The influence of aging and aphasia on bilingual semantic organization

Siyambalapitiya, Samantha, Chenery, Helen J., and Copland, David A. (2008) The influence of aging and aphasia on bilingual semantic organization. In: Prcoeedings of the 13th International Aphasia Rehabilitation Conference. From: 13th International Aphasia Rehabilitation Conference, 30 June - 03 July 2008, Ljubijana, Slovenia.

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Background: In managing bilingual aphasia, effective therapy techniques should be based on a clear understanding of bilingual language organization and the impact of aphasia on bilinguallexico-semantic relations. Whilst several studies have employed semantic priming to investigate the nature of bilingual semantic representation in younger adult bilinguals, few studies have investigated on-line semantic processing in older adult bilinguals or bilingual speakers with aphasia. In younger bilingual adults, evidence of cross-language priming is posited to be indicative of shared semantic representation across languages. The present study employed a bilingual semantic priming task to investigate whether cross-language priming effects would be preserved in older adult bilinguals and following neurological injury.

Method: Twenty bilingual Italian/English speakers (13 female, 7 male) aged between 47 and 80 years (mean = 62 years) participated in the experiment. The experiment was also completed by one 70-year-old female Italian/English speaker with bilingual aphasia following a left (VA. Participants were presented with pairs of auditory stimuli in which the first stimulus was a real Italian or English word and the second stimulus was either a real word or nonword. There were four conditions in which word pairs were related: Italian-Italian, English-English, English-Italian and Italian-English and four corresponding unrelated and nonword conditions. Participants were required to make speeded lexical decisions on the second stimulus in each pair and indicated real words with a button press. No response was required for nonwords.

Results: For the older bilingual adults, mean reaction times from the related and unrelated conditions were analysed using a linear mixed model with the within-subjects factors of relatedness, language congruence and target language and the covariate English exposure. The analysis revealed significant main effects for relatedness, language congruence and target language as well as a target language by English exposure interaction. Further pair-wise comparisons demonstrated that priming occurred in all of the within-language and cross-language conditions. This pattern was shown by participants with both less English exposure and more English exposure. In contrast, the participant with bilingual aphasia showed a reaction time advantage for related pairs only in the two within-language conditions. No such pattern was found in the cross-language conditions.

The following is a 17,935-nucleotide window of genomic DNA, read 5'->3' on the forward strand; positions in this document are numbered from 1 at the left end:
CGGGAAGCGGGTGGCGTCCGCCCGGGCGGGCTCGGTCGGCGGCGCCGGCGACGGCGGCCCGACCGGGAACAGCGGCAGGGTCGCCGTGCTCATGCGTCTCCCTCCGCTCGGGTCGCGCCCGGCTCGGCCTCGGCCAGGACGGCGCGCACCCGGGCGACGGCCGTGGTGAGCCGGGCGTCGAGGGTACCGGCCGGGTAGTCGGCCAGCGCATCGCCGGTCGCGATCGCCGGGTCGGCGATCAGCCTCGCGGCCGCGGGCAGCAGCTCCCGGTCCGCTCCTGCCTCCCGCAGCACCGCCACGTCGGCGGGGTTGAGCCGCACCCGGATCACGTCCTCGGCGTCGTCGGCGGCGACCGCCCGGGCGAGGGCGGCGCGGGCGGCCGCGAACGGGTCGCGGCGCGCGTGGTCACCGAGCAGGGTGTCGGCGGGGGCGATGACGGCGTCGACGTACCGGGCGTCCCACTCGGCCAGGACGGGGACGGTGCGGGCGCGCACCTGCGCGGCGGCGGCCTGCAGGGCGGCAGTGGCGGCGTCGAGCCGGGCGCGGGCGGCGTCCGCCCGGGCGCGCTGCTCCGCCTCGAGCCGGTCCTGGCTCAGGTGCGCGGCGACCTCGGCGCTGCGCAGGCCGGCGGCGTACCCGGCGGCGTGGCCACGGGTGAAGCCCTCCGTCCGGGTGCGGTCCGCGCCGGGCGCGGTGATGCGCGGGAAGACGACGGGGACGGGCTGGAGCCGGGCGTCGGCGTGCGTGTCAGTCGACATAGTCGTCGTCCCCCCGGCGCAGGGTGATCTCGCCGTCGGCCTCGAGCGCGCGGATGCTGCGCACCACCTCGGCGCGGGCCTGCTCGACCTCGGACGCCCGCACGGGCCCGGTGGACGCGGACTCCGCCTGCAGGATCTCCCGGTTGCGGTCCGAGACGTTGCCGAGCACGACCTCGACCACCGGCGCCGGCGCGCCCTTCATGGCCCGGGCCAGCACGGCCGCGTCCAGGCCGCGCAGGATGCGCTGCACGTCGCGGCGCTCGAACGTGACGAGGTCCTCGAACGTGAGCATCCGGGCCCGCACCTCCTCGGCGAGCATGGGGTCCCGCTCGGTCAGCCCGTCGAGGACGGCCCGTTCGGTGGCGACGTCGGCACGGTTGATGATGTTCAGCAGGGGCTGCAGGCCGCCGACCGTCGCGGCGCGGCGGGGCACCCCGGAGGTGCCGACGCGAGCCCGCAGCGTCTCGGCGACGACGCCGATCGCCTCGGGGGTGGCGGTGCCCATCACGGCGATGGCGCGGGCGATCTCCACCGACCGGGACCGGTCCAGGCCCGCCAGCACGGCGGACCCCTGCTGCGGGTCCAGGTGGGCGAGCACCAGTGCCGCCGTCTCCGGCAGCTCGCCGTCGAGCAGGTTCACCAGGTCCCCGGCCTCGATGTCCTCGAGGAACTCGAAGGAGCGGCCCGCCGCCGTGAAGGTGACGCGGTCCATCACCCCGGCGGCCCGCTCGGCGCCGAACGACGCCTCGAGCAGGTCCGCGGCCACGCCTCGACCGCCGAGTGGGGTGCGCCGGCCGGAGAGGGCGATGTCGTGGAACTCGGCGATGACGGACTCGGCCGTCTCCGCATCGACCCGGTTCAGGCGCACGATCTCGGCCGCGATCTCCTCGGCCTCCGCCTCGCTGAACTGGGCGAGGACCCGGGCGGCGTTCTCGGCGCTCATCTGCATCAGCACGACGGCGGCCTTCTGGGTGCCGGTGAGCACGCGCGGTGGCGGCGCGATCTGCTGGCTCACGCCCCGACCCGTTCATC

Discussion: The results indicate that both cross-language and Within-language priming is found in older adult bilinguals which suggests that shared bilingual semantic representation is unaffected by aging mechanisms. The lack of cross-language priming, however, in the participant with bilingual aphasia suggests that neurological insult may disturb cross-language semantic connections whilst within-language semantic links appear to be preserved. The absence of cross-language priming suggests separate semantic storage for each language in the participant with aphasia.

Conclusion: The present study results suggest that aphasia may disrupt cross-linguistic semantic connections whereas withinlanguage semantic links may be preserved. Further research is required to verify whether this pattern is consistently demonstrated in bilingual aphasia and to explore the implications for devising effective language therapy techniques.

Item ID: 29315
Item Type: Conference Item (Abstract / Summary)
ISSN: 1606-0721
Keywords: semantic priming, bilingual aphasia, bilingual semantic organization
Date Deposited: 17 Sep 2013 06:14
FoR Codes: 17 PSYCHOLOGY AND COGNITIVE SCIENCES > 1702 Cognitive Science > 170204 Linguistic Processes (incl Speech Production and Comprehension) @ 100%
SEO Codes: 92 HEALTH > 9202 Health and Support Services > 920201 Allied Health Therapies (excl. Mental Health Services) @ 100%
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